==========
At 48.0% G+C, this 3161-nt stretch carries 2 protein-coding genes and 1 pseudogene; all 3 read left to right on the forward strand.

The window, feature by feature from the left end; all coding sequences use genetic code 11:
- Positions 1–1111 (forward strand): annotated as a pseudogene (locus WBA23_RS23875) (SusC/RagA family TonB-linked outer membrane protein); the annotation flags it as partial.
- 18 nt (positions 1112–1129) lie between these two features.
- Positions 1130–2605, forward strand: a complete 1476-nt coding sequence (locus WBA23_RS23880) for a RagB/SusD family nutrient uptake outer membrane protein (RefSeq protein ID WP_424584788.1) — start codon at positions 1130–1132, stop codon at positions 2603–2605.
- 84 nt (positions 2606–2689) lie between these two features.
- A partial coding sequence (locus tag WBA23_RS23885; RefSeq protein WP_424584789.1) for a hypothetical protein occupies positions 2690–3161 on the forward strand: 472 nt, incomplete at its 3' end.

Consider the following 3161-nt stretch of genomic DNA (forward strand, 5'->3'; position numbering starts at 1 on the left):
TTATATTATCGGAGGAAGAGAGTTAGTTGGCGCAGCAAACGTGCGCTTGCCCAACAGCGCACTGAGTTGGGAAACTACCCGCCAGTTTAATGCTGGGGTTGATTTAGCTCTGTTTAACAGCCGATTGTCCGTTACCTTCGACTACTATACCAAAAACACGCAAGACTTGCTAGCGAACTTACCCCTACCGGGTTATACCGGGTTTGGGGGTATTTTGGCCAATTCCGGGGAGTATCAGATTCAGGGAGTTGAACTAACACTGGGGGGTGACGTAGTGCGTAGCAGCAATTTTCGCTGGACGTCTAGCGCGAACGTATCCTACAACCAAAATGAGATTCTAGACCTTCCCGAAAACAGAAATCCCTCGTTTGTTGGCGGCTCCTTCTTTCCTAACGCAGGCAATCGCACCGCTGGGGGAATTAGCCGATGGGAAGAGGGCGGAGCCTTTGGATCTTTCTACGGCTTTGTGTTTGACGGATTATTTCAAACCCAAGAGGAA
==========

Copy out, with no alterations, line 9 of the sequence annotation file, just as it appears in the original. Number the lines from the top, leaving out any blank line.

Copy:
TTATATTATCGGAGGAAGAGAGTTAGTTGGCGCAGCAAACGTGCGCTTGCCCAACAGCGCACTGAGTTGGGAAACTACCCGCCAGTTTAATGCTGGGGTTGATTTAGCTCTGTTTAACAGCCGATTGTCCGTTACCTTCGACTACTATACCAAAAACACGCAAGACTTGCTAGCGAACTTACCCCTACCGGGTTATACCGGGTTTGGGGGTATTTTGGCCAATTCCGGGGAGTATCAGATTCAGGGAGTTGAACTAACACTGGGGGGTGACGTAGTGCGTAGCAGCAATTTTCGCTGGACGTCTAGCGCGAACGTATCCTACAACCAAAATGAGATTCTAGACCTTCCCGAAAACAGAAATCCCTCGTTTGTTGGCGGCTCCTTCTTTCCTAACGCAGGCAATCGCACCGCTGGGGGAATTAGCCGATGGGAAGAGGGCGGAGCCTTTGGATCTTTCTACGGCTTTGTGTTTGACGGATTATTTCAAACCCAAGAGGAA